All Things Being (Un)Equal: ESRB’s New In-Game Purchase Label Fails to Communicate

The video game industry has a new problem. Many games nowadays, including some of the most popular like Overwatch and Call of Duty: WWII, offer what are known as “loot boxes.” These are purchased with real money. They contain a variety of items, abilities, or character skins. Their contents are random.

Many have likened this to gambling, and they’re not far off. Loot boxes take your real, hard-earned cash and present you with a random chance that you’ll get something great. This differs from games that simply offer in-game purchases where you know exactly what you’re getting for your money.

The Entertainment Software Ratings Board (ESRB) agrees with lawmakers who say that this is a problem. Not that it should be illegal, just that parents, in particular, need to be aware that their kids might end up spending money frivolously. Since the ESRB’s job is to rate video games based on their content, their solution is to create a new label that denotes games with in-game purchases.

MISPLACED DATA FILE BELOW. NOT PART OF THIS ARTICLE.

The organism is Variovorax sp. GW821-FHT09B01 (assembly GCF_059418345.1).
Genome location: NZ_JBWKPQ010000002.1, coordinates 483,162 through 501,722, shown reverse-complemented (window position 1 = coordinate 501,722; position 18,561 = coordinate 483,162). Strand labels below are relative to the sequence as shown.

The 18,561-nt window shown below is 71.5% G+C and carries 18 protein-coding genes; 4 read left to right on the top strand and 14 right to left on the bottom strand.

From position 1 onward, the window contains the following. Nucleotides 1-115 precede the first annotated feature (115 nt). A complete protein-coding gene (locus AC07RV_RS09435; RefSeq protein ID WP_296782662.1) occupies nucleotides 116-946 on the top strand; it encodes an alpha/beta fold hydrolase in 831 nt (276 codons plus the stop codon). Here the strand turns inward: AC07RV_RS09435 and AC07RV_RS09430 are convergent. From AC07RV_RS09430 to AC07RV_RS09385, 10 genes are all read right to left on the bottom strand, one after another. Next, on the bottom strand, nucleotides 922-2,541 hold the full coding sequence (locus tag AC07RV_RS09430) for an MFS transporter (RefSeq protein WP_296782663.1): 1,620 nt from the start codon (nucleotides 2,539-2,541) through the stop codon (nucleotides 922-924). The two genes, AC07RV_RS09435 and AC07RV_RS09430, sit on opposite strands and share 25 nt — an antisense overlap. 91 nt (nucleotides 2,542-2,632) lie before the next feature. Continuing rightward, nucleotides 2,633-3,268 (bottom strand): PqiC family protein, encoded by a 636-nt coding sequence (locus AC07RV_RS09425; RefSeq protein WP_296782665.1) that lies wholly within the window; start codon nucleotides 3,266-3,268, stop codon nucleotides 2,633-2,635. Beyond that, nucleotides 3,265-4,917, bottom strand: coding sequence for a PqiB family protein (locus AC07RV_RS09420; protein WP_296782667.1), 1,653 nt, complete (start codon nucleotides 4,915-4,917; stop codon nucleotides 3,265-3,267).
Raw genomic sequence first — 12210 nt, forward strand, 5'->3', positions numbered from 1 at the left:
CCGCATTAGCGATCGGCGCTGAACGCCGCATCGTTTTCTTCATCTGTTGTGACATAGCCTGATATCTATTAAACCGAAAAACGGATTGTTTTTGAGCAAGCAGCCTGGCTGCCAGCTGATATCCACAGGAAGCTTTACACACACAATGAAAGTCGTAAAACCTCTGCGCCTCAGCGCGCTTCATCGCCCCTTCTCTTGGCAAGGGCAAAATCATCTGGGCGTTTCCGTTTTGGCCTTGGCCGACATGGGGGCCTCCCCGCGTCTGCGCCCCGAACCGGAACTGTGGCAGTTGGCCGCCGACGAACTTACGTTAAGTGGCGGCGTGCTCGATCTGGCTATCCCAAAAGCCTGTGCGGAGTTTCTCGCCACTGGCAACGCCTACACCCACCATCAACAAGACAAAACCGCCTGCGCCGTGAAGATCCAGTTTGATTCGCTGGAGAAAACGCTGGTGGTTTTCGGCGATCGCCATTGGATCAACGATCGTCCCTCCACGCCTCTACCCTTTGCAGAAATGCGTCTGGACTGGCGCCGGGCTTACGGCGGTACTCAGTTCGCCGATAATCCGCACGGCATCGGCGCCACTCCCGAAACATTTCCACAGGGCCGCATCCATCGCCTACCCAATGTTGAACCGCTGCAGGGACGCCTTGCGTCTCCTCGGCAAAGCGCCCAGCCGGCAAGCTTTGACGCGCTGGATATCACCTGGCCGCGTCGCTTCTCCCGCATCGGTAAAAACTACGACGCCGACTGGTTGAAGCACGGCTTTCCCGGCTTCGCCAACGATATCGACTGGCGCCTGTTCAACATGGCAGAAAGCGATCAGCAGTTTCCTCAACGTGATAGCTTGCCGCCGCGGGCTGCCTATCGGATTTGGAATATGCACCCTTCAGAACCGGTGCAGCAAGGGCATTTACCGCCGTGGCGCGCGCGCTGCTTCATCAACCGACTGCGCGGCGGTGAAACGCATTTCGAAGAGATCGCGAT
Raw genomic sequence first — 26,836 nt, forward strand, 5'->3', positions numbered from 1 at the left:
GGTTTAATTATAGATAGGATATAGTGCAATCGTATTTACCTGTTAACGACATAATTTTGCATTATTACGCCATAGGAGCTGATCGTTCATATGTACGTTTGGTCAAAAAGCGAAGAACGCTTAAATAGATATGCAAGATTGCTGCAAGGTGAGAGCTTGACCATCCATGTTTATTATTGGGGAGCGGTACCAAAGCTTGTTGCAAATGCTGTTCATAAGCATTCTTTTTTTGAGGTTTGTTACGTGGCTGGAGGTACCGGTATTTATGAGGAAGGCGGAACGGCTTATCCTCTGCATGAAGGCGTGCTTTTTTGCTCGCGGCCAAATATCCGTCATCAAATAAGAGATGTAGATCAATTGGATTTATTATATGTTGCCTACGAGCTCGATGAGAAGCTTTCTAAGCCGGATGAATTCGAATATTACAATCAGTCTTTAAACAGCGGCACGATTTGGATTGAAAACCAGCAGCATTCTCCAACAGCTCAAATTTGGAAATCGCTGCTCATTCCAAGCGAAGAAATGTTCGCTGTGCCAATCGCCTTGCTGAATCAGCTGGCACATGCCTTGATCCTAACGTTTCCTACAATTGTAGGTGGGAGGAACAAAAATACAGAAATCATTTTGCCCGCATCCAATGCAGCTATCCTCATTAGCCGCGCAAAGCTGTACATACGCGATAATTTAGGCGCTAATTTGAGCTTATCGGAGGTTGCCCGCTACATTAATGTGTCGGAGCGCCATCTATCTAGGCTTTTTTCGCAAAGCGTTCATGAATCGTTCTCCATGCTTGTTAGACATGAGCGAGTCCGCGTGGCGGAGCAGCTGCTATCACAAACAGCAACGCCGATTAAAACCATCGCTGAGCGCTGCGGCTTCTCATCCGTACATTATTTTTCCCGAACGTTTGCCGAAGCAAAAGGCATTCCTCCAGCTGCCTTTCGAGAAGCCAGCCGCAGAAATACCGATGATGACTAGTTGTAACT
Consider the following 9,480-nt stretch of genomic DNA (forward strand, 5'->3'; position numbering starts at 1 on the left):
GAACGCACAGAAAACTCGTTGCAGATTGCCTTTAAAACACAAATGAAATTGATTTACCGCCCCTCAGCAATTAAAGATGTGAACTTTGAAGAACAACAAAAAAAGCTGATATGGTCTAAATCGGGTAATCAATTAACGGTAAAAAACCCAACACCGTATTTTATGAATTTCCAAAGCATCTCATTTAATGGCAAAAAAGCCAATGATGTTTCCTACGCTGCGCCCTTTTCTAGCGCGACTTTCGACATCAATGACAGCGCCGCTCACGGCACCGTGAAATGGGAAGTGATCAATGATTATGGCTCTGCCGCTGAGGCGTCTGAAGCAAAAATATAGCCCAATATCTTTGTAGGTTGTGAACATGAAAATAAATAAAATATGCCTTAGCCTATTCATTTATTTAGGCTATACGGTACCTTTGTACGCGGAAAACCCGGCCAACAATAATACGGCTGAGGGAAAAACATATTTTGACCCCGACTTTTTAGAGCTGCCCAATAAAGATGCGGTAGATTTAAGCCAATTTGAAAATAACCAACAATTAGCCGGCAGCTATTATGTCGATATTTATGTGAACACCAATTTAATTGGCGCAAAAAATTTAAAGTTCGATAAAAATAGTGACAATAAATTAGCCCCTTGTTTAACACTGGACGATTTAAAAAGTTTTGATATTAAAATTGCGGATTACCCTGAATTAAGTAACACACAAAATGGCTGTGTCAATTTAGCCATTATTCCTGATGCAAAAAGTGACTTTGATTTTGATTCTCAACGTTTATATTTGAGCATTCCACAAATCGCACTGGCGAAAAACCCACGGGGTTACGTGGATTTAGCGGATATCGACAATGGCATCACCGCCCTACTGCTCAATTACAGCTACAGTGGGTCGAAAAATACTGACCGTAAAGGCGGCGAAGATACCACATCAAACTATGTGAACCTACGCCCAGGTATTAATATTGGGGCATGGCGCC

In theory, this is a great idea. However, it overreaches and has the potential to become a problem.

See, the ESRB’s new label covers all in-game purchases. If a game contains random-chance loot boxes, it gets the label. However, if it contains clearly marked content, such as expansions or new levels that can be purchased within the game, it also gets the label. The problem becomes apparent.

It’s not that in-game purchases are an issue. Many games, such as The Legend of Zelda: Breath of the Wild, contain in-game purchases that greatly expand the content of the main game and are worth the money spent. The problem is that this sort of content is being treated the same as loot boxes. That’s like saying a trip to the grocery store and a trip to the casino are the same thing. They’re not. And if the ESRB doesn’t change course, they run the risk of creating an environment that is hostile toward developers operating in good faith and including premium expansion content in their games.

It’s not too late for the organization to change direction. Here’s hoping they see reason.